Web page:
And, thus, we, in this program, continue to try to look at issues from a Christian world and life view knowing that each believer, the priesthood of each believer – you have the Holy Spirit, you have the Word of God – you need to make up your mind and your decision on these things because to love your neighbor is to engage in politics.

Politics is to enact good policies for the well-being of people. And, of course, the two basic philosophies that vie is the government is savior or is the government supposed to have a limited role but a very important role in a fallen world to restrain sin and to promote righteousness while protecting the freedoms of people and it’s what the people do that is the best way to develop a culture in which there is human flourishing?

FOUNDING FATHERS’ VISION AND TODAY’S REALITY

What our founding fathers understood is that the free practice of religion was a very important issue that was doing two things. No. 1 was that the government was not to pick the religion – the government was to protect the free practice of religion. The reason it didn’t institute a religion is that this is a freedom of the people – it is not a policy of the government. Good policy comes from the religious affections of people if properly influenced.

Now, that’s where we as Christians are delighted to take our place in the public square. Not only the public square to speak about policies in a Christian world and life view, but in the public square to move to another “Great” in the bible and that’s the Great Commission. And there is where the real hope of our nation lies – and every nation – and that is the progress of the Gospel in the lives of men and women, in the lives of families, in the lives of communities and that’s what we want to give ourselves to. That’s what we want to focus upon.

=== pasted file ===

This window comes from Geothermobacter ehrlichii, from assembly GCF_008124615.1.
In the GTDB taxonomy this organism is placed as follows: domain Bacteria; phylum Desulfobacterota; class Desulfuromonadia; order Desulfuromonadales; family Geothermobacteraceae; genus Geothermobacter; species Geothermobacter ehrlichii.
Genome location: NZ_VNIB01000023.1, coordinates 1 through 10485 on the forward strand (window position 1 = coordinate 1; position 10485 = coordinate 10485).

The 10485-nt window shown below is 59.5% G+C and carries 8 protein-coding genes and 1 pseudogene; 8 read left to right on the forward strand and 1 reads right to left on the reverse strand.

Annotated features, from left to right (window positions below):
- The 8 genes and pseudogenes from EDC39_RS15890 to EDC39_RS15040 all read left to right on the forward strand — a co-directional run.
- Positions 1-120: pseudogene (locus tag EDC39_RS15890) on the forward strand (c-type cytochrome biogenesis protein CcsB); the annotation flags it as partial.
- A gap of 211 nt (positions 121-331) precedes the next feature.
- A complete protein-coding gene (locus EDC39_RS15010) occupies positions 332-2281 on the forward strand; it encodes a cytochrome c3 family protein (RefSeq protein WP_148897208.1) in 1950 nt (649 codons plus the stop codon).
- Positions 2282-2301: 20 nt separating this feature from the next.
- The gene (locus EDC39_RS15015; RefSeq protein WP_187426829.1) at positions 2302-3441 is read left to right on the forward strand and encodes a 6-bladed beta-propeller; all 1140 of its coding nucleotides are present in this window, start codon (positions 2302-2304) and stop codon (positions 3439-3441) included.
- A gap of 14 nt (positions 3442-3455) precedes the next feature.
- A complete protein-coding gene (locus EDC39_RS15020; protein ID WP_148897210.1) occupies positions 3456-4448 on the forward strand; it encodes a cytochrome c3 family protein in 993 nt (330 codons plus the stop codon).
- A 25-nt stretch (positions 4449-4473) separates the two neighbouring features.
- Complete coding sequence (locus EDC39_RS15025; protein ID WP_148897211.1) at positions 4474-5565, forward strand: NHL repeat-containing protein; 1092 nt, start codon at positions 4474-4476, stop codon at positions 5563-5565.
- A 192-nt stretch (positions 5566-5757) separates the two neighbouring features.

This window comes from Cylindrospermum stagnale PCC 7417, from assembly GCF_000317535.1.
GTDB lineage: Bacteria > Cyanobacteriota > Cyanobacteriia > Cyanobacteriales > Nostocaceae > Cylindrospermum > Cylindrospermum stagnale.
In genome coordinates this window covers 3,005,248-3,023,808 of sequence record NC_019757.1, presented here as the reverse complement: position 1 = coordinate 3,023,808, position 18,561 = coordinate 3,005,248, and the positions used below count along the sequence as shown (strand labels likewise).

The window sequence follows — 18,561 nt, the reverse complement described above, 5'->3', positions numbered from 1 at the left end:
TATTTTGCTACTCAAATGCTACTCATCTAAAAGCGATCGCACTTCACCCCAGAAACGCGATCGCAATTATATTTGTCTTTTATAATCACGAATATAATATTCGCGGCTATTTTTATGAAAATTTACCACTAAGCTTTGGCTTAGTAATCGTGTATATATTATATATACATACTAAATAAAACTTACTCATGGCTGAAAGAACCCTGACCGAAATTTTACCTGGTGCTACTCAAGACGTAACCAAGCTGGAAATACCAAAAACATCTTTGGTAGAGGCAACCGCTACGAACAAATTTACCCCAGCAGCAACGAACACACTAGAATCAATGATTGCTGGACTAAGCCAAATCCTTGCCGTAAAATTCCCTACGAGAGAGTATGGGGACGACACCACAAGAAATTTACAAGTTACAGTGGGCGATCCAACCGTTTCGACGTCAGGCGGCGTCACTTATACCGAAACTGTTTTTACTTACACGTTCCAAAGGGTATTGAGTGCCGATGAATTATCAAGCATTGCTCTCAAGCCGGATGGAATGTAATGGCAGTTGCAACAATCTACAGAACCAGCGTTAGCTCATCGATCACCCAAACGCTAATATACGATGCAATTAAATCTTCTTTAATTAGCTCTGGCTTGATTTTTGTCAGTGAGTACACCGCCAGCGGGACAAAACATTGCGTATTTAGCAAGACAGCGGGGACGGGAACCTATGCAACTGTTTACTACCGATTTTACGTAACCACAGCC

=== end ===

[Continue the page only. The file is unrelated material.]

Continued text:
NEW YEAR, CALL TO REVIVAL

Tom, even as we’re still in this opening days of this new year, I would love to renew that call. We will attempt to continue to bring Today in Perspective from a Biblical world and life view on multiple issues, but the real hope of our nation is the people of God committed to prayer and committed to the Great Commission, which is to make disciples of all the nations. And, if we want disciples of Christ in all the nations, then it’s right that we begin with a priority in our own nation.

Tom, even in our own congregation – Briarwood Presbyterian Church where I serve – this last year, we have asked the Lord to give us an understanding of revival, a heaven-sent revival, a God-glorifying, Christ-exalting, Gospel-saturated, prayer-engaged revival movement.

Two things happen when God revives His people: there’s a vertical in which they love to worship and there’s a horizontal in which they love to share the Gospel of Jesus Christ.